ARSENAL | Nwankwo Kanu & Thierry Henry
The long-legged Nigerian striker quickly became known for his goalscoring prowess from the bench after signing for Arsenal in 1999. His appearances for the Gunners gradually became less frequent, particularly after the emergence of Thierry Henry.
In all, Kanu played 197 games for Arsenal (nearly half of them as a substitute), scoring 44 goals before leaving on a free transfer in 2004.
Meanwhile, Thierry Henry's second coming in north London saw the 34-year-old New York Red Bulls striker utilised by Arsene Wenger as an impact sub during a two-month stint at the Emirates Stadium during the MLS off-season.
The Frenchman netted three goals in seven substitute appearances for Arsenal, and signed off in style with a last-minute winner in a 2-1 Premier League win over Sunderland at the Stadium of Light.
CHELSEA | Tore Andre Flo & Frank Lampard
Tore Andre Flo is Chelsea's most revered super sub - the Norwegian striker constantly found his playing opportunities limited by manager Gianluca Vialli's squad rotation policy, despite an impressive goalscoring record.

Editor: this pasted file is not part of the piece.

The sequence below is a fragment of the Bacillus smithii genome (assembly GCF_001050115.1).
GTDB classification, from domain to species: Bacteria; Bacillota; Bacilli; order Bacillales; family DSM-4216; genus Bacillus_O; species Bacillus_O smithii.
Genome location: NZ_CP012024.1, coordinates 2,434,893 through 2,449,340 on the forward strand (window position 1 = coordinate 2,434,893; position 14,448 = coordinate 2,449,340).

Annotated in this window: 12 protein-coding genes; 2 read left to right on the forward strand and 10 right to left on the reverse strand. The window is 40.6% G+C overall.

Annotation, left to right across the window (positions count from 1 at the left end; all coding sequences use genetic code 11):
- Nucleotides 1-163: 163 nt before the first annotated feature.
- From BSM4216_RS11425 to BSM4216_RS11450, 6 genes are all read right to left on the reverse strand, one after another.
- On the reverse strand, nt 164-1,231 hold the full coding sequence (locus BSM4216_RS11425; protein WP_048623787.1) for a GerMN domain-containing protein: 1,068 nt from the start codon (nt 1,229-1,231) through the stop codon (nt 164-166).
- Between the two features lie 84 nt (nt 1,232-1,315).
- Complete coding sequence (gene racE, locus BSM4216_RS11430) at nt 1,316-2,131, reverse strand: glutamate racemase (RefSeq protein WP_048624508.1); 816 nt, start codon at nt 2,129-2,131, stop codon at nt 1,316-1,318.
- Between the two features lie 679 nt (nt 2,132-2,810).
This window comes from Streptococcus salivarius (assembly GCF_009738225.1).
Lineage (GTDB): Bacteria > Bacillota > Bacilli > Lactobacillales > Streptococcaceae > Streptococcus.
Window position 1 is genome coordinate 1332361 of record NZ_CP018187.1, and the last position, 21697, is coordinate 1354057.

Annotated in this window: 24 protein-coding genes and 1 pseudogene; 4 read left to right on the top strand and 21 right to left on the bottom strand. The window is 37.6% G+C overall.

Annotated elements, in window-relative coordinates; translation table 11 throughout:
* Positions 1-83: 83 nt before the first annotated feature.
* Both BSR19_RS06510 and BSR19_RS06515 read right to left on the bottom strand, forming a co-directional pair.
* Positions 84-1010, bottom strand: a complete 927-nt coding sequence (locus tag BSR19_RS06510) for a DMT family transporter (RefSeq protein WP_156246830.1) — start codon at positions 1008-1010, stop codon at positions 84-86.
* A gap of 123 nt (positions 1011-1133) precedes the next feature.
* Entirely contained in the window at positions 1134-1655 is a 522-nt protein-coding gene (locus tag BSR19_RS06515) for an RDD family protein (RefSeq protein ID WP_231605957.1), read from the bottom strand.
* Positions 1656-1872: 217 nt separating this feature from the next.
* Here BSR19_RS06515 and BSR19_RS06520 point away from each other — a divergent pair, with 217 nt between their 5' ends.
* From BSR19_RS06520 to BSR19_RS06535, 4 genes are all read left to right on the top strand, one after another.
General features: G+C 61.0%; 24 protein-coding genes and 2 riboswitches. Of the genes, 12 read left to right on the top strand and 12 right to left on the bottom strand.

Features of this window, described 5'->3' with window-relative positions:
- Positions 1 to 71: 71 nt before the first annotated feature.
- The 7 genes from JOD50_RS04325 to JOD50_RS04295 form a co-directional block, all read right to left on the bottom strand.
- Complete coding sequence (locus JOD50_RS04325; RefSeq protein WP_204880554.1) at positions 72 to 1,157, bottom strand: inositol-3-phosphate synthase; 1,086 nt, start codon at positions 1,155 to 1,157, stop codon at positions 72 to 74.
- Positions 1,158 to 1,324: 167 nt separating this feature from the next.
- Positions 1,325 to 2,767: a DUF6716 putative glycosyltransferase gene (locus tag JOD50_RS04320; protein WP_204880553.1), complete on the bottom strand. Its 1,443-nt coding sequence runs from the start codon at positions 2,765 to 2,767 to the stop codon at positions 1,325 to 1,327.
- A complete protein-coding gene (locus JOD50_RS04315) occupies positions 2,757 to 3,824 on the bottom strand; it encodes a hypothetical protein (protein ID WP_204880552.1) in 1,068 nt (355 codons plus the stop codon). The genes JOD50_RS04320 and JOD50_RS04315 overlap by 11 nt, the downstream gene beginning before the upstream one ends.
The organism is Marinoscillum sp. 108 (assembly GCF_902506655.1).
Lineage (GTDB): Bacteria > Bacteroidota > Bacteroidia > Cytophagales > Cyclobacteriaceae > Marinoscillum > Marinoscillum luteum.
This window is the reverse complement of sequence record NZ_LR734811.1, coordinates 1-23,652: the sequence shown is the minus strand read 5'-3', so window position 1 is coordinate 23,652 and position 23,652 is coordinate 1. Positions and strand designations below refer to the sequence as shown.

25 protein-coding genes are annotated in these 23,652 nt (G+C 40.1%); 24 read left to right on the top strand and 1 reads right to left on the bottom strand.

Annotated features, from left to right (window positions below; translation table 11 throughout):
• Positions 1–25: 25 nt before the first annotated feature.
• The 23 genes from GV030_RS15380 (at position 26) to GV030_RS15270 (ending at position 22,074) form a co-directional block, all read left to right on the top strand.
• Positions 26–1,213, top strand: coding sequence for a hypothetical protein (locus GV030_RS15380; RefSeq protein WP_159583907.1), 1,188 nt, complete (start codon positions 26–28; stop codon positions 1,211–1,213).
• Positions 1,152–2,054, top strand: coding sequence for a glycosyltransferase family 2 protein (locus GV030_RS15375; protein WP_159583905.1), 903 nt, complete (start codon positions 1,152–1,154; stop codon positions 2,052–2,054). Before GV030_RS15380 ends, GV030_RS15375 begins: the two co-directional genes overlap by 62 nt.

Competition for places at Stamford Bridge increased following the arrivals of Pierluigi Casiraghi, then later Jimmy Floyd Hasselbaink and Eidur Gudjohnsen, eventually resulting in a transfer request from Flo.
He made a total of 163 appearances for the Blues (69 of which were as a substitute) and scored 50 goals.
In today's climate, no one is more aware than Frank Lampard that, in the light of Andre Villas-Boas' determination to rebuild the Chelsea squad, 33 is a dangerous age.